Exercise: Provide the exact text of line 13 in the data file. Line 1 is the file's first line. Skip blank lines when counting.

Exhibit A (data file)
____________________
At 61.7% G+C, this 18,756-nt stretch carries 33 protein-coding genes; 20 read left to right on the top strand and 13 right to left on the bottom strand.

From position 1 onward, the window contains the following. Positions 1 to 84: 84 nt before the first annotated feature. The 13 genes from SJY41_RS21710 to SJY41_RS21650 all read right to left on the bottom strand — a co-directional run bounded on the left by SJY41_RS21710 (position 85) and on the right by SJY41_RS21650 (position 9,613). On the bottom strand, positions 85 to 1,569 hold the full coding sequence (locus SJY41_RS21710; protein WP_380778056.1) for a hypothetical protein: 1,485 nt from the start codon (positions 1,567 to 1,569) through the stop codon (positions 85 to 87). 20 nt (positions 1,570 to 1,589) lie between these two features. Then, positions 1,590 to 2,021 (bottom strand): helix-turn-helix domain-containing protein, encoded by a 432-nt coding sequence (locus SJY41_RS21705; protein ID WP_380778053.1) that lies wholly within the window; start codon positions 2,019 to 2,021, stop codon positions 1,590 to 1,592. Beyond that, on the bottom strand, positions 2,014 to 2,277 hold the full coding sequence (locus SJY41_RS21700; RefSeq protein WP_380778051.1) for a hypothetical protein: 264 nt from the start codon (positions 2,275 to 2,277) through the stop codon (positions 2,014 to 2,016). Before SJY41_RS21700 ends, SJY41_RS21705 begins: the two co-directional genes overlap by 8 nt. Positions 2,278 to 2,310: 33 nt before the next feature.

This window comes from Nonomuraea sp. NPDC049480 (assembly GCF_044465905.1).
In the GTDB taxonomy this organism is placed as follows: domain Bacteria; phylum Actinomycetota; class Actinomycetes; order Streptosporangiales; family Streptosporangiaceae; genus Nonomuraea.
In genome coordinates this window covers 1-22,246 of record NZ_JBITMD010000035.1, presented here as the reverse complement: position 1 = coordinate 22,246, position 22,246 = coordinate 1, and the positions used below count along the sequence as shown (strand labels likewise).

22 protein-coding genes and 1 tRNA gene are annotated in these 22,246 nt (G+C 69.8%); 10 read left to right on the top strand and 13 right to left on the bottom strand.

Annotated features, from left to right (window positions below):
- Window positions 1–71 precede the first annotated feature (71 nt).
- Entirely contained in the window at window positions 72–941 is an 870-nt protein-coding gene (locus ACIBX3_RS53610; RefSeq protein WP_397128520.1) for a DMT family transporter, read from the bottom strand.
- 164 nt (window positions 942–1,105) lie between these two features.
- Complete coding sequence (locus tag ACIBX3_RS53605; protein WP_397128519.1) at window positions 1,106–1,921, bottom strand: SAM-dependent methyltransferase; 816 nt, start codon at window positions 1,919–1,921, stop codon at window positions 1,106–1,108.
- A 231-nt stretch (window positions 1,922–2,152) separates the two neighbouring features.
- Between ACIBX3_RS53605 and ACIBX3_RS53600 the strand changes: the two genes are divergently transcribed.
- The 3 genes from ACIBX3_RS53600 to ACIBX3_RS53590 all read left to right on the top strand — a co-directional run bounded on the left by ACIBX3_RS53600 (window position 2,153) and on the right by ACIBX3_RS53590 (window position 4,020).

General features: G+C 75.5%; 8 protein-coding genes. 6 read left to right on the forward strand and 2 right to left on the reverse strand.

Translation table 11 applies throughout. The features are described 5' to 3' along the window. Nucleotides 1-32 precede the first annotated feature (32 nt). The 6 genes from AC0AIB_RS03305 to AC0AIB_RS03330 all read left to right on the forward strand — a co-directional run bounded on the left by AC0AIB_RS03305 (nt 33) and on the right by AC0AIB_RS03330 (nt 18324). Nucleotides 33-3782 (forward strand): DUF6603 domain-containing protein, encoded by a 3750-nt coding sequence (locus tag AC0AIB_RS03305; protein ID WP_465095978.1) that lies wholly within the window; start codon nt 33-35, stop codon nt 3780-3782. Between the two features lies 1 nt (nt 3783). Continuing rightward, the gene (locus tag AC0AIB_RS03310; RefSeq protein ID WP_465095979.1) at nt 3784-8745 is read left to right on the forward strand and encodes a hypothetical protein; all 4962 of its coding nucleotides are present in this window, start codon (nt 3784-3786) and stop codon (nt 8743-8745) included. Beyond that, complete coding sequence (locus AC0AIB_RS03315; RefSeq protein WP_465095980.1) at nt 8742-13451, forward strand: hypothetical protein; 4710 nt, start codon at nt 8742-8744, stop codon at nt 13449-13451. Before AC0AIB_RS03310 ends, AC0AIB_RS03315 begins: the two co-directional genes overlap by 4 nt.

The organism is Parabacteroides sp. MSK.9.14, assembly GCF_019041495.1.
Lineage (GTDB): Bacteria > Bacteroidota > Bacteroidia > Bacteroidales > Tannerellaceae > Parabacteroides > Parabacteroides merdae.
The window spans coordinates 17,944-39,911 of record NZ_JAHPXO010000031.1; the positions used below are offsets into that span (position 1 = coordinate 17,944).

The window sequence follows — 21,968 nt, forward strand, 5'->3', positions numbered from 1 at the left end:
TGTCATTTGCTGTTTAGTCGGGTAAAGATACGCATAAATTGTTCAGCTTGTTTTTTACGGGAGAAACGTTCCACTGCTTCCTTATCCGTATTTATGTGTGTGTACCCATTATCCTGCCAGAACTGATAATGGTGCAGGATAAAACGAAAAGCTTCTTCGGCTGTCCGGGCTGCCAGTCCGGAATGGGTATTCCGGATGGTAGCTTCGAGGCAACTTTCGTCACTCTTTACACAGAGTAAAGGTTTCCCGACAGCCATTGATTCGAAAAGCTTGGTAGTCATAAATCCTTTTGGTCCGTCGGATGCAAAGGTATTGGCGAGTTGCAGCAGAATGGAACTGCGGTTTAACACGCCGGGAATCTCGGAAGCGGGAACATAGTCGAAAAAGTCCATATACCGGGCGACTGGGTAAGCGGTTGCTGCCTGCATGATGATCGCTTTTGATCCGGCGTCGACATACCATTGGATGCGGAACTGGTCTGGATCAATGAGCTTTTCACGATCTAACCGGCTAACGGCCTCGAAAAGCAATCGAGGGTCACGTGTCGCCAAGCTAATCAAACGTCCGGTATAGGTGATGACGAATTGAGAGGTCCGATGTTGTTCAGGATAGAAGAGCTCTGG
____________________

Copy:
- Between ACIBX3_RS53605 and ACIBX3_RS53600 the strand changes: the two genes are divergently transcribed.